Saluting along with Laki (though hers was slightly more sarcastic), Amber headed for the hall, and from there to the transport lift that could instantly take them to various prepared spots around the city. On the way, she affixed the mask to her face, grimacing through the shifting of her nose and cheeks. It didn’t exactly hurt so much as it… mostly tingled. But it still felt funny either way. She’d never get used to it.

“So,” she started once the two of them were in the lift and waiting for the room to shift, “you think we’ll run into trouble out there?”

“Hope not,” Laki replied easily while putting his helmet on and fastening it into place. “I could do with a quiet night. Especially if it’s such a powderkeg. Any chance people might’ve gotten it out of their systems?” He barely paused before adding, “Yeah, I didn’t think so either.”

The doors opened once more, revealing an alleyway behind a local fast food diner. Stepping out of the unmarked building that would look, to any outside observer, like a random shed, the two glanced around for a moment to get their bearings.

“Right,” Amber (That-A-Way, she reminded herself. She had to think of herself as That-A-Way in costume) started, “Let’s just step out here and take a look around until the others show up. I mean, Smith did say to be a visible presence.”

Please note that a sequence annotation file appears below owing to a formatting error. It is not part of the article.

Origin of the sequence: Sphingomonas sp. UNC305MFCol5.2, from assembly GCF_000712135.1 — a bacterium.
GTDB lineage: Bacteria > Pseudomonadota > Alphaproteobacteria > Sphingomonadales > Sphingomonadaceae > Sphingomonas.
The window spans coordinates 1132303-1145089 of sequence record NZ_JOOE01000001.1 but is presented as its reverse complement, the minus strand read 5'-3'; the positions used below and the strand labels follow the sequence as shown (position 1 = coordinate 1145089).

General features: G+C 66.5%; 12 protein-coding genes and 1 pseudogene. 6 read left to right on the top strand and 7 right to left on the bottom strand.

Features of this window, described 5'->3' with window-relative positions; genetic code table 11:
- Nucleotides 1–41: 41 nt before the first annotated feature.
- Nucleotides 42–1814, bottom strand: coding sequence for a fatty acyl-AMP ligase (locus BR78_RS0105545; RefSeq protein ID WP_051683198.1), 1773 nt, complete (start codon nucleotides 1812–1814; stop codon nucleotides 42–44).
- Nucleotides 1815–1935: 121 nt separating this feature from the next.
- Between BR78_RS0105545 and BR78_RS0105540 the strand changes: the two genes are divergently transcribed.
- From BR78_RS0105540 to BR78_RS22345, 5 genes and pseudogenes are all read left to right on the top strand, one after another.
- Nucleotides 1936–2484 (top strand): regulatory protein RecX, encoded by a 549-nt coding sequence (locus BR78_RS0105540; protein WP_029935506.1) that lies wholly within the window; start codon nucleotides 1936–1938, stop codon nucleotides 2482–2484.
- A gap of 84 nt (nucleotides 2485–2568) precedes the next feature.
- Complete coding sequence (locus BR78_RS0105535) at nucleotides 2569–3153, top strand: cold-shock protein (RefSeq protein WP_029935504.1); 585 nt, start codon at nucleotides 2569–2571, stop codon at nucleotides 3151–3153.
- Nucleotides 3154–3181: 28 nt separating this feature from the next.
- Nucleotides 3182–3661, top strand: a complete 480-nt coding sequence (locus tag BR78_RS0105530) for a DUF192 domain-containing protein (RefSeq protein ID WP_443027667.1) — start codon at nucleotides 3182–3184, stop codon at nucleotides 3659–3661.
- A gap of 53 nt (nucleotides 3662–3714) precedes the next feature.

The two costumed teens took a short walk to the nearby sidewalk, keeping the transport shed in view so the others would know where they were. There, they looked around. The street was still busy enough, even though it was almost nine o’clock at night, that they had a couple dozen people looking at them. A few waved, but no one approached. Civilians had long-since been conditioned not to immediately mob costumed Touched on patrol. It was too easy to end up in the line of fire, or be mistaken for a threat.

Not that being approached sometimes would be all bad, That-A-Way thought to herself while her eyes followed a couple of very attractive women who were walking past in clubbing clothes. She could totally enjoy a conversation with–

The women stepped out of the way, and That-A-Way found herself looking at the car idling at the nearby traffic light. A dark green Ford sedan. The same kind of car that had hit and killed her father.

It wasn’t the same car. She knew that. That car was long gone, the owner having it dismantled for parts because he couldn’t stand to keep it around after what it had been part of.